For those unfamiliar with the North American West and its history, Calamity Jane (left) and Annie Oakley (below) are two women who left a mark on the Collective consciousness through their unusual talents and choices. At a time when women were typically relegated to roles either as an accessory (the upper classes) or of toil (the lower), these two carved places for themselves in male-dominated areas of accomplishment. Both were crack shots who largely made their living from their ability with firearms; both dressed unconventionally; both were celebrities in their own lifetimes–but that’s where the similarities end. The two were radically different in how they conducted themselves, and in their relationships–and this is what we must look at if we’re to sort those of us who are ‘Annies’ from those who are ‘Janes.’
Now, there’s nothing wrong with being a ‘Jane’ or an ‘Annie’; this is more about assessing essential approaches to life and relationships that we may mistake as freeing when they’re actually undermining to our intentions. This is the real difference between the historical characters: Annie turned her unconventional inclinations into a long, productive, and impressive show business career that demanded discipline and persistence and may have required a bit of an emotional straightjacket; Jane let her inclinations and emotions overwhelm her, leading to outstanding instances of bravery and compassion (likely flowing from that spirit of independence and emotional exuberance), interspersed with excessive, debilitating drinking and confrontational anger (expressed through words, dress, and all manner of Self-sabotage). Astrologically it might initially appear to be a stark Saturn v. Uranus quandary in the natal chart, and this does fit for both these women, but I would also include a look at Chiron and Neptune, specifically, as they apply to hurt that may be acted out, and the factor of illusion as it served or ruined the reputation and injured or benefitted the individual (as well as the obvious factor of escape via substance abuse).
Annie Oakley (13 August 1860 no time known Darke County, Ohio) learned to shoot young, in order to supplement the family income by hunting and selling game, and she was so successful that she paid off her mother’s mortage by the time she was 15. Frank Butler, frontiersman, showman, and entrepreneur, was with a troupe of traveling marksmen who challenged the local talent as part of the show; Annie took the challenge, and beat him, hitting 25 out of 25, while Frank only hit 24. Annie is throughout her life described as small, serious, tidy, self-contained, calm, modest, and appealing–Frank fell in love immediately, and the two married and traveled, performing trick shooting with various groups, and finally with a circus, which lasted for a year. Then they joined Buffalo Bill’s Wild West Show, the top show of its kind, and traveled North America and Europe for 16 years. They had no children, but they did have a beloved dog, Dave, that allowed Annie to shoot an apple from his head as part of the act. During both the Spanish-American War and World War 1, Annie offered to recruit and train a unit of female marksmen–and both times the government declined the offer. The after-effects of several train and automobile accidents finally caught up with Annie, and she died in 1926, with Frank refusing to eat after her death; he died 18 days later.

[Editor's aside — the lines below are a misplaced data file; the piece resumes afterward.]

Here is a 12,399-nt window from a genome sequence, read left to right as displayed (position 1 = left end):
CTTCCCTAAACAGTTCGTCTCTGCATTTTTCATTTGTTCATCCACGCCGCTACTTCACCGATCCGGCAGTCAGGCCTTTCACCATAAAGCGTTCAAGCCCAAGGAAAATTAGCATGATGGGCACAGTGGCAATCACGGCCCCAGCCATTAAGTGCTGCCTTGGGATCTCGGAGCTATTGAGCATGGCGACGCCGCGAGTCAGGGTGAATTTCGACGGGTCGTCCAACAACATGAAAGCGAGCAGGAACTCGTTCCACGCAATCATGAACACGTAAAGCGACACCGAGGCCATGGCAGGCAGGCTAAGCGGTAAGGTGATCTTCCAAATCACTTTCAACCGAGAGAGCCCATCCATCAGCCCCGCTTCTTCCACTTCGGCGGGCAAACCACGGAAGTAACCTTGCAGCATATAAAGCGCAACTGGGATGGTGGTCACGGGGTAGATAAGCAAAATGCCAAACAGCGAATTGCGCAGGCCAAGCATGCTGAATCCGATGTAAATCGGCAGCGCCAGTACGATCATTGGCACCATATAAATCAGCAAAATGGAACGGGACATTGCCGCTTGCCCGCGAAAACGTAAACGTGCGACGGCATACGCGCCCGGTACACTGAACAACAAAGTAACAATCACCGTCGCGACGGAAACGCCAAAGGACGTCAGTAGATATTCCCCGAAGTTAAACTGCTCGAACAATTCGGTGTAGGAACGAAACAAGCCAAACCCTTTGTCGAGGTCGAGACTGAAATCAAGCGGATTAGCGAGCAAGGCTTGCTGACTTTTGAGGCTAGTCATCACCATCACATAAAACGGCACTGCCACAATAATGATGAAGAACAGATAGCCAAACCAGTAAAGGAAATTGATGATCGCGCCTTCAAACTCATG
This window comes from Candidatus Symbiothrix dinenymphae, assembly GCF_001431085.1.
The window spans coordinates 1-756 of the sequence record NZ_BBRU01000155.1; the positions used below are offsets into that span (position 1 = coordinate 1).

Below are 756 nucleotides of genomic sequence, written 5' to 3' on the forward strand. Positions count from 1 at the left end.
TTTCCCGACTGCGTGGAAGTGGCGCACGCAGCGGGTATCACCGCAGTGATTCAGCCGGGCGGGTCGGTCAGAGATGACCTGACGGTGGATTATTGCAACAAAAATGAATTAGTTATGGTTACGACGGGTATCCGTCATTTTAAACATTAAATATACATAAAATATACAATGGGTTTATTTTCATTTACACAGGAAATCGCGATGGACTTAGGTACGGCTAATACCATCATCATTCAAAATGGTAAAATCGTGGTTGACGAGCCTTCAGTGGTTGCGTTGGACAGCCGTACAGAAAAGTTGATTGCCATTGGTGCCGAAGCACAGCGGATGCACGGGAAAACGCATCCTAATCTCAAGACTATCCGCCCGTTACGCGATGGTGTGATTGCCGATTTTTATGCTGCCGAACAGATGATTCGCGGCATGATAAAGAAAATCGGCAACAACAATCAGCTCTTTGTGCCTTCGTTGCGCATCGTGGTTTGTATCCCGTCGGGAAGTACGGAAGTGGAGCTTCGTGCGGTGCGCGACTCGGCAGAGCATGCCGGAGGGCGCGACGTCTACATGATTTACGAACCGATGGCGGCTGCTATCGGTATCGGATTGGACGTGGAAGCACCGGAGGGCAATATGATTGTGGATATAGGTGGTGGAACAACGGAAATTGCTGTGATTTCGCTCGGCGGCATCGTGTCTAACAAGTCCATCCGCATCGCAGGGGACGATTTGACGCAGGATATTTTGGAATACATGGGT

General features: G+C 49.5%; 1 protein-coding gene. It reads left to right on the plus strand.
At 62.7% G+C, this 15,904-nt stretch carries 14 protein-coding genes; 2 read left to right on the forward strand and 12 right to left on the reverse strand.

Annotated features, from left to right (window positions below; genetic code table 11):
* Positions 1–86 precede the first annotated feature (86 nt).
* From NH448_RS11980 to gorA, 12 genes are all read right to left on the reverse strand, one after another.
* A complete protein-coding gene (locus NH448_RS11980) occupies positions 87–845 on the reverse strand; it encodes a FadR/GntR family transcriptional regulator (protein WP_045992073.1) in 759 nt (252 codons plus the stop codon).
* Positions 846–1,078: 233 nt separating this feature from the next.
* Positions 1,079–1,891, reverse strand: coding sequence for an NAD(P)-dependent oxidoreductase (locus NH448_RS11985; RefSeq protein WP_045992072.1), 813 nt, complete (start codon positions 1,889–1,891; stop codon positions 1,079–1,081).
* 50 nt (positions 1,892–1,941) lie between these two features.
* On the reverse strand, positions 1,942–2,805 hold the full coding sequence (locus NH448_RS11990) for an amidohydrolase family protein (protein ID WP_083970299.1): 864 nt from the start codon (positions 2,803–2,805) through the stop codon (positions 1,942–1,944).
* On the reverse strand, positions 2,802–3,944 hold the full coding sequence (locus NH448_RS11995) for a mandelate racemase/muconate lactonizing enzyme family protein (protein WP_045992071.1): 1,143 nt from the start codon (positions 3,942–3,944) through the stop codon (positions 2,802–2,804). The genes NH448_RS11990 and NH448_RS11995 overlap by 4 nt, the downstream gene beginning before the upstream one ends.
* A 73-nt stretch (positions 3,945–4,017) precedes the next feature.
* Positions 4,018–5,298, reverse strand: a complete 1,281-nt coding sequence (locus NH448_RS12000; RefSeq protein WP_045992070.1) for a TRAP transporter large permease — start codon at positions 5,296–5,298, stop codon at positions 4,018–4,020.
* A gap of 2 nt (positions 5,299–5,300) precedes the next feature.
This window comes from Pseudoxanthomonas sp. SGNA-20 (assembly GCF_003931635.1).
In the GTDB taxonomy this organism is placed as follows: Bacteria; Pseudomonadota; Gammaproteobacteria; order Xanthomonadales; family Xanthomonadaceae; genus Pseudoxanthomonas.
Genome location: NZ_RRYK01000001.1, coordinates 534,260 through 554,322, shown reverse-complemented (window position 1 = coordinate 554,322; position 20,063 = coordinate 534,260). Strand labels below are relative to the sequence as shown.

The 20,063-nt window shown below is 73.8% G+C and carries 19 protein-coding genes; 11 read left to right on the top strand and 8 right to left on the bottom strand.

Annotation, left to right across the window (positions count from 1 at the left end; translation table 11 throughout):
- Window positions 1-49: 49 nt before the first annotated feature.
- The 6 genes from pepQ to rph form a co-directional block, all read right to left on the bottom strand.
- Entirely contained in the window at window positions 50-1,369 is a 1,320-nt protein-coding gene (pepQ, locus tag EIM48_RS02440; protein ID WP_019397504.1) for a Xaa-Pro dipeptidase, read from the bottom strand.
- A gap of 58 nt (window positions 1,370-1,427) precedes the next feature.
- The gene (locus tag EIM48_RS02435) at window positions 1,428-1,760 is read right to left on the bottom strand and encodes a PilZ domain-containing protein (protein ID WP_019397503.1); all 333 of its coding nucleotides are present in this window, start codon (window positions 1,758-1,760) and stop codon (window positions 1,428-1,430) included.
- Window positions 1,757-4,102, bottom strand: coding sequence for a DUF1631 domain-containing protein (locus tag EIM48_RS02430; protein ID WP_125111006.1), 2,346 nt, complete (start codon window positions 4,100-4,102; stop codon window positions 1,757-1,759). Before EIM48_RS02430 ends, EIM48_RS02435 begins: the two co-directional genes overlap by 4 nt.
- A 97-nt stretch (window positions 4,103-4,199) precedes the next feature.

Annie has a strong chart, one that may have prompted her to choose her course early and stick with it. She has a Leo Sun conjunct Saturn, perfect for a serious showperson in a line that requires strict control and discipline–certainly, she embodied this configuration. The Sun is opposed Chiron, suggesting that she may have chosen very early to reject the idea of herself as wounded, or a victim, even though her early life was tough in some respects. Chiron is sextile Pallas–healing through use and development of skills–and sesquiquadrate Vesta–perhaps showing some discomfort with the unusual home situation for the times (always traveling, no children) and the unconventional image she presented. Her Sun is also trine Pallas–she was the epitome of the competent, adept warrior–and quincunx retro Mars–accomodating the Self to a more masculine approach, adopting firearms–and this suggests she could’ve been intimidated by them at first–she wouldn’t be the only person to have become very competent in an effort to overcome a fear. Sun and Saturn are quincunx Neptune–implying she may have had to adjust her dreams and fantasies to the reality with which she was presented; and yet Neptune conjuncts Sedna, sesquiquadrates Mercury, and squares Juno, again echoing some discomfort with the image presented, with what she was communicating, and there is the notion that, in fact, rather than having to adjust her dreams, she didn’t even know what they were! Perhaps they were suppressed so thoroughly (Saturn–through a sense of duty and necessity) that they never even broke through to consciousness (Neptune).
All this says that Annie was an almost archetypal incarnation of Pallas (in Aries) and Saturn energies, and that she both rejected (the negative) and raised to a high skill level (the positive) her Chiron attributes; Neptune shows as a repository for all she didn’t connect to, and yet she may have also served as a screen upon which Collective fantasies of an ideal female of the frontier were projected. This is in sharp contrast to Jane, about whom we’ll talk in part two, which will also include a quiz that will help you decide if you’re a Jane or an Annie, and what this might mean for your love life.
Photos are historical and widely available on the net.